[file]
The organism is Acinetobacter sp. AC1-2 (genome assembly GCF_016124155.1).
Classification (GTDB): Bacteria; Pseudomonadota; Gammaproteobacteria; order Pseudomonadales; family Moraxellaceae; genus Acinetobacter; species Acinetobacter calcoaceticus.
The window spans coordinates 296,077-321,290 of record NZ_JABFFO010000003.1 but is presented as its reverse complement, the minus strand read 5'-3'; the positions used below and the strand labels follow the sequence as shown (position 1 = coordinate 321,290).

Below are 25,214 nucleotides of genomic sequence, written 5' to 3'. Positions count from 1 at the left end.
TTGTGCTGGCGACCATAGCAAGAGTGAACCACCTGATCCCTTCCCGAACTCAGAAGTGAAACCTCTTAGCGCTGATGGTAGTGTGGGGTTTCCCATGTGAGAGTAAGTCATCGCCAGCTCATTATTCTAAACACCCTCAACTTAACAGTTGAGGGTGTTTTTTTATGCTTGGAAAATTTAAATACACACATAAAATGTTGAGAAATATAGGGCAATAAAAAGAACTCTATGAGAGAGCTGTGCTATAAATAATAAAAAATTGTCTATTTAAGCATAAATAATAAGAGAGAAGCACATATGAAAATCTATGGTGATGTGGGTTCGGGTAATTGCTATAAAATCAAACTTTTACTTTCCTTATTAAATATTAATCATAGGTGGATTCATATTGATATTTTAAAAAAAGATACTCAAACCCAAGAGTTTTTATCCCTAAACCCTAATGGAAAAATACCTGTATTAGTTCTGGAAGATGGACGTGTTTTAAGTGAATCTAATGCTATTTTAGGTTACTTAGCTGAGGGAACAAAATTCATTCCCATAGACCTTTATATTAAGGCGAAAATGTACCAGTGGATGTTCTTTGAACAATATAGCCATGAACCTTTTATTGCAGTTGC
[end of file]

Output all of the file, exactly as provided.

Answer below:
The organism is Acinetobacter sp. AC1-2 (genome assembly GCF_016124155.1).
Classification (GTDB): Bacteria; Pseudomonadota; Gammaproteobacteria; order Pseudomonadales; family Moraxellaceae; genus Acinetobacter; species Acinetobacter calcoaceticus.
The window spans coordinates 296,077-321,290 of record NZ_JABFFO010000003.1 but is presented as its reverse complement, the minus strand read 5'-3'; the positions used below and the strand labels follow the sequence as shown (position 1 = coordinate 321,290).

Below are 25,214 nucleotides of genomic sequence, written 5' to 3'. Positions count from 1 at the left end.
TTGTGCTGGCGACCATAGCAAGAGTGAACCACCTGATCCCTTCCCGAACTCAGAAGTGAAACCTCTTAGCGCTGATGGTAGTGTGGGGTTTCCCATGTGAGAGTAAGTCATCGCCAGCTCATTATTCTAAACACCCTCAACTTAACAGTTGAGGGTGTTTTTTTATGCTTGGAAAATTTAAATACACACATAAAATGTTGAGAAATATAGGGCAATAAAAAGAACTCTATGAGAGAGCTGTGCTATAAATAATAAAAAATTGTCTATTTAAGCATAAATAATAAGAGAGAAGCACATATGAAAATCTATGGTGATGTGGGTTCGGGTAATTGCTATAAAATCAAACTTTTACTTTCCTTATTAAATATTAATCATAGGTGGATTCATATTGATATTTTAAAAAAAGATACTCAAACCCAAGAGTTTTTATCCCTAAACCCTAATGGAAAAATACCTGTATTAGTTCTGGAAGATGGACGTGTTTTAAGTGAATCTAATGCTATTTTAGGTTACTTAGCTGAGGGAACAAAATTCATTCCCATAGACCTTTATATTAAGGCGAAAATGTACCAGTGGATGTTCTTTGAACAATATAGCCATGAACCTTTTATTGCAGTTGC